Remembering King and a campaign interrupted
Rev. Martin Luther King is remembered, of course, for his role in the U.S. civil rights movement and the heroic sacrifice that commitment ultimately demanded. At the time of his cowardly murder, however, King was actually beginning to see beyond the movement that had defined the last decade or so of his life toward a broader, multiracial effort on behalf of the people Michael Harrington had, just a few years earlier, memorably placed in the “Other America.” Martin Luther King’s Poor People’s Campaign lives on at least as a website and in principle, but the energy and vision King brought to the effort could not be replaced and the campaign foundered soon after his death.
Still, decades before popular campaigns like Occupy Wall Street and the Tea Party, King was attempting to build a mass movement that could not be co-opted or claimed by charismatic politicians or scheming political parties. It was one that he hoped would involve the American people themselves in demanding full employment, decent housing, just wages and a pro-active government role in mitigating the worst excesses of poverty in the United States.
Some of the campaign’s goals were realized in the various programs established during the War on Poverty, and indded there was significant poverty alleviation in the U.S. in the years after the campaign collapsed. Poverty was cut in half under Johnson/Nixon, declining from about 22 percent of the population at the beginning of the 1960s to a low of just over 11 percent in 1973. (It has been rising steadily ever since.) The impact on poverty in the African American community was even more dramatic, declining from about 55 percent to 33 percent in the same time frame. The U.S. never officially committed itself to a policy of full employment (though Truman toyed with the notion) nor did a minimum family wage ever become established (though that was supported by Nixon). Nevertheless, in the second Clinton term good economic times drove overall unemployment down to four percent and down to record lows in the nation’s African American community.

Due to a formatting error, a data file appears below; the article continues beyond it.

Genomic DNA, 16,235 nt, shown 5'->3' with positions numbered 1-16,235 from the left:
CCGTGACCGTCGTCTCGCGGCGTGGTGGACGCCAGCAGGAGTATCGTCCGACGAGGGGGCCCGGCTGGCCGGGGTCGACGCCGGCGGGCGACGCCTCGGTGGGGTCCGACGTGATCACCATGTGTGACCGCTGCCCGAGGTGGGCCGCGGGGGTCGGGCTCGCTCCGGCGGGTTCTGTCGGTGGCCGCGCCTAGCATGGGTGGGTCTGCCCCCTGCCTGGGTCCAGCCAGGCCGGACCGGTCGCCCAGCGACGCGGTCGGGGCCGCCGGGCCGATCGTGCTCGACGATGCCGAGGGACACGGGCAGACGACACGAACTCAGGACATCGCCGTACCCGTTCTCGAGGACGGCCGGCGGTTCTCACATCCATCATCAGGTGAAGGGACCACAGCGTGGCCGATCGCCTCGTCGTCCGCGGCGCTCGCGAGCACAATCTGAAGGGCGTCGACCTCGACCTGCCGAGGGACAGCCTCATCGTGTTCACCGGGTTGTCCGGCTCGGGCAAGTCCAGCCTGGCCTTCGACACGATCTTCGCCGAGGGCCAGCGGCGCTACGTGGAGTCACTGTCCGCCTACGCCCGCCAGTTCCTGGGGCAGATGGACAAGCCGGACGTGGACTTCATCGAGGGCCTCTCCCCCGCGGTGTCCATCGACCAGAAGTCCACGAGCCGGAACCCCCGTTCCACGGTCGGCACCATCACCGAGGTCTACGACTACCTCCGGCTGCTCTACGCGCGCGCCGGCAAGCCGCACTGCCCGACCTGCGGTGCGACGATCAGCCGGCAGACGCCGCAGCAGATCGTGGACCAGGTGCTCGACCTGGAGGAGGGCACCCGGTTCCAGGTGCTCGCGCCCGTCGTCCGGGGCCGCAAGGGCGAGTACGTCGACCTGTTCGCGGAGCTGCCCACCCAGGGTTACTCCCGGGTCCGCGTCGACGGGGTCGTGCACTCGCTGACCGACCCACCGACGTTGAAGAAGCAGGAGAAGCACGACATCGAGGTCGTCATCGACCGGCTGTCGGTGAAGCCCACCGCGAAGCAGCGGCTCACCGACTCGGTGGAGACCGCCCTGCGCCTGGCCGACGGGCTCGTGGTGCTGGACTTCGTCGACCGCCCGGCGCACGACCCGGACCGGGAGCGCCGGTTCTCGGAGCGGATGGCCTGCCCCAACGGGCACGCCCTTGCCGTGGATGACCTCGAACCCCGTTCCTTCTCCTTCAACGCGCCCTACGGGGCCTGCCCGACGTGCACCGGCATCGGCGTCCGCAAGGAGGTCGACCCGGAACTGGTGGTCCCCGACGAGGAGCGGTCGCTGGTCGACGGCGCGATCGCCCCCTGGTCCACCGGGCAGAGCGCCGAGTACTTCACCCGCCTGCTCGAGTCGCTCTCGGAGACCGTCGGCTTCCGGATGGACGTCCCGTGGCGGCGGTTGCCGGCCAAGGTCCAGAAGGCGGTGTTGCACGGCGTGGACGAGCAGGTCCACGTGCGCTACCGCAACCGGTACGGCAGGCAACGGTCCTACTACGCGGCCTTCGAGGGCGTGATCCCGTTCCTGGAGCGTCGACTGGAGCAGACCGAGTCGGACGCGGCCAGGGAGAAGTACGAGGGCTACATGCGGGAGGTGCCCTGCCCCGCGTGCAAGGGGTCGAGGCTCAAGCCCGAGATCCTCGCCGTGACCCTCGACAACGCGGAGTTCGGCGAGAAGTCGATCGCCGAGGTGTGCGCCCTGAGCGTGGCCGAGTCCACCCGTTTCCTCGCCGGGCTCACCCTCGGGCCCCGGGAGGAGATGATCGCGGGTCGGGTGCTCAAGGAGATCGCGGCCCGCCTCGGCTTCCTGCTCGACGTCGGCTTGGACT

The Great Recession has, sadly, in just a few years reversed much of that progress. African American neighborhoods across the country are again mired in high rates of unemployment (almost twice the general rate) and poverty, increasing overall to 15 percent last year, is again heading toward a crisis level among African Americans. Almost 40 percent of the nation’s African American kids are growing up poor.
Were he alive today, unfortunately, King would find himself faced with many of the same circumstances and challenges he confronted heading the Poor People’s Campaign, the same arguments are being replayed about the role of government, the same looting of the national wealth for war-making. Today in an era of identity politics and hyperpartisanism, it may even be harder to produce the multiracial unity and political comity King sought. We have come a long way since Memphis in 1968; have we just ended up back where we started from?